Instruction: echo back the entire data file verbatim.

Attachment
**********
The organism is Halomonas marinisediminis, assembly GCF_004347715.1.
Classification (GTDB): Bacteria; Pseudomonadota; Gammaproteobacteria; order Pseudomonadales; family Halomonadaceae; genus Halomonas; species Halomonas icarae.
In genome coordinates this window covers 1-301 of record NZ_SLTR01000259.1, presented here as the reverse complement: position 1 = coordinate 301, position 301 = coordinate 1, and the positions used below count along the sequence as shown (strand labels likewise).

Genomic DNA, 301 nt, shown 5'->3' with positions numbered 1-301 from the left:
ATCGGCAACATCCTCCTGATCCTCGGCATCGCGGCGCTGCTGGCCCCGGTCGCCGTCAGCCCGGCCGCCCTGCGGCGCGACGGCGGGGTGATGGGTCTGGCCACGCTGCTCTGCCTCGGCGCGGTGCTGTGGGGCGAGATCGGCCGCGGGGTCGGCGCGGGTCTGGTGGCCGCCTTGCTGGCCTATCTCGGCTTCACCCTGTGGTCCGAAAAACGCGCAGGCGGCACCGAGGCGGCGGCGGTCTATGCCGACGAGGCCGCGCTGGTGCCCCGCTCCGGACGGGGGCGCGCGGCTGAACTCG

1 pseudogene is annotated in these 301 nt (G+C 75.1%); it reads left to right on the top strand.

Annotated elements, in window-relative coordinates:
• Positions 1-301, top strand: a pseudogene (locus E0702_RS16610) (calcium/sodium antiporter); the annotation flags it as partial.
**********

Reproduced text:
The organism is Halomonas marinisediminis, assembly GCF_004347715.1.
Classification (GTDB): Bacteria; Pseudomonadota; Gammaproteobacteria; order Pseudomonadales; family Halomonadaceae; genus Halomonas; species Halomonas icarae.
In genome coordinates this window covers 1-301 of record NZ_SLTR01000259.1, presented here as the reverse complement: position 1 = coordinate 301, position 301 = coordinate 1, and the positions used below count along the sequence as shown (strand labels likewise).

Genomic DNA, 301 nt, shown 5'->3' with positions numbered 1-301 from the left:
ATCGGCAACATCCTCCTGATCCTCGGCATCGCGGCGCTGCTGGCCCCGGTCGCCGTCAGCCCGGCCGCCCTGCGGCGCGACGGCGGGGTGATGGGTCTGGCCACGCTGCTCTGCCTCGGCGCGGTGCTGTGGGGCGAGATCGGCCGCGGGGTCGGCGCGGGTCTGGTGGCCGCCTTGCTGGCCTATCTCGGCTTCACCCTGTGGTCCGAAAAACGCGCAGGCGGCACCGAGGCGGCGGCGGTCTATGCCGACGAGGCCGCGCTGGTGCCCCGCTCCGGACGGGGGCGCGCGGCTGAACTCG

1 pseudogene is annotated in these 301 nt (G+C 75.1%); it reads left to right on the top strand.

Annotated elements, in window-relative coordinates:
• Positions 1-301, top strand: a pseudogene (locus E0702_RS16610) (calcium/sodium antiporter); the annotation flags it as partial.